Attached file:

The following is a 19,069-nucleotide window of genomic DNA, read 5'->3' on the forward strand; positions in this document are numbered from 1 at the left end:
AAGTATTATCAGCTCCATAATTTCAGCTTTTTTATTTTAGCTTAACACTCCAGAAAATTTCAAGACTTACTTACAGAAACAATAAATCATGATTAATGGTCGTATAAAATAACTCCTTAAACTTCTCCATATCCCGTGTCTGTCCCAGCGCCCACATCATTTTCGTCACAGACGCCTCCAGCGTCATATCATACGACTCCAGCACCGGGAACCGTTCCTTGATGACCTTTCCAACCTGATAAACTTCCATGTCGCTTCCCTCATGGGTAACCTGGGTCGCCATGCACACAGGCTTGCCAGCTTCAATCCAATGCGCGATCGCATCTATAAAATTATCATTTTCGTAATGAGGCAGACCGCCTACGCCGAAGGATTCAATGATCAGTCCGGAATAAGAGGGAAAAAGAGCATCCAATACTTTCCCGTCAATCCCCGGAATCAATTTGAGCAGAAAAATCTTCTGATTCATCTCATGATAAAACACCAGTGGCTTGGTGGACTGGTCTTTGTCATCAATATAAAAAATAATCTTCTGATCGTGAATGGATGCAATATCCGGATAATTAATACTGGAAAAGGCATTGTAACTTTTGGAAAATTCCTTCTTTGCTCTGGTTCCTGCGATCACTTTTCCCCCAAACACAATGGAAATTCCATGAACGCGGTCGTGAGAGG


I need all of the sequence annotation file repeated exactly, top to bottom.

The following is a 19,069-nucleotide window of genomic DNA, read 5'->3' on the forward strand; positions in this document are numbered from 1 at the left end:
AAGTATTATCAGCTCCATAATTTCAGCTTTTTTATTTTAGCTTAACACTCCAGAAAATTTCAAGACTTACTTACAGAAACAATAAATCATGATTAATGGTCGTATAAAATAACTCCTTAAACTTCTCCATATCCCGTGTCTGTCCCAGCGCCCACATCATTTTCGTCACAGACGCCTCCAGCGTCATATCATACGACTCCAGCACCGGGAACCGTTCCTTGATGACCTTTCCAACCTGATAAACTTCCATGTCGCTTCCCTCATGGGTAACCTGGGTCGCCATGCACACAGGCTTGCCAGCTTCAATCCAATGCGCGATCGCATCTATAAAATTATCATTTTCGTAATGAGGCAGACCGCCTACGCCGAAGGATTCAATGATCAGTCCGGAATAAGAGGGAAAAAGAGCATCCAATACTTTCCCGTCAATCCCCGGAATCAATTTGAGCAGAAAAATCTTCTGATTCATCTCATGATAAAACACCAGTGGCTTGGTGGACTGGTCTTTGTCATCAATATAAAAAATAATCTTCTGATCGTGAATGGATGCAATATCCGGATAATTAATACTGGAAAAGGCATTGTAACTTTTGGAAAATTCCTTCTTTGCTCTGGTTCCTGCGATCACTTTTCCCCCAAACACAATGGAAATTCCATGAACGCGGTCGTGAGAGG